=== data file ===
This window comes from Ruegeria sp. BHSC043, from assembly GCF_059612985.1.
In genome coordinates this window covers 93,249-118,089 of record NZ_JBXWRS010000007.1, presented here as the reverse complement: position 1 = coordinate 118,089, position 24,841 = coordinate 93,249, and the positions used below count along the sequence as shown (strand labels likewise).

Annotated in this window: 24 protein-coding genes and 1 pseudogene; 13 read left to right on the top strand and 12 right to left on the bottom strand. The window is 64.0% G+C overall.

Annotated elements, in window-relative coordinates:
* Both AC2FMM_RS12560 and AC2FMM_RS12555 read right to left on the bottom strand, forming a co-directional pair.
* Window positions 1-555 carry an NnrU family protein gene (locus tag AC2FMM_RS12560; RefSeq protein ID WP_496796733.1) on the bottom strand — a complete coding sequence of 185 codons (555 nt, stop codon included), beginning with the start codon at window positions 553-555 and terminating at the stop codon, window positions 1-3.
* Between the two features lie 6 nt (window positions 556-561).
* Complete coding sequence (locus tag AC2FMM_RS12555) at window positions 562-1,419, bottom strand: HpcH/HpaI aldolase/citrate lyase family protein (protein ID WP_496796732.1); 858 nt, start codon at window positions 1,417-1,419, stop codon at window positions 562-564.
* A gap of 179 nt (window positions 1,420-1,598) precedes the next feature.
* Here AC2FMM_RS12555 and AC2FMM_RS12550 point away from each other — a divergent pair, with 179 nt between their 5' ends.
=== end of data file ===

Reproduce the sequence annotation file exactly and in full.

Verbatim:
This window comes from Ruegeria sp. BHSC043, from assembly GCF_059612985.1.
In genome coordinates this window covers 93,249-118,089 of record NZ_JBXWRS010000007.1, presented here as the reverse complement: position 1 = coordinate 118,089, position 24,841 = coordinate 93,249, and the positions used below count along the sequence as shown (strand labels likewise).

Annotated in this window: 24 protein-coding genes and 1 pseudogene; 13 read left to right on the top strand and 12 right to left on the bottom strand. The window is 64.0% G+C overall.

Annotated elements, in window-relative coordinates:
* Both AC2FMM_RS12560 and AC2FMM_RS12555 read right to left on the bottom strand, forming a co-directional pair.
* Window positions 1-555 carry an NnrU family protein gene (locus tag AC2FMM_RS12560; RefSeq protein ID WP_496796733.1) on the bottom strand — a complete coding sequence of 185 codons (555 nt, stop codon included), beginning with the start codon at window positions 553-555 and terminating at the stop codon, window positions 1-3.
* Between the two features lie 6 nt (window positions 556-561).
* Complete coding sequence (locus tag AC2FMM_RS12555) at window positions 562-1,419, bottom strand: HpcH/HpaI aldolase/citrate lyase family protein (protein ID WP_496796732.1); 858 nt, start codon at window positions 1,417-1,419, stop codon at window positions 562-564.
* A gap of 179 nt (window positions 1,420-1,598) precedes the next feature.
* Here AC2FMM_RS12555 and AC2FMM_RS12550 point away from each other — a divergent pair, with 179 nt between their 5' ends.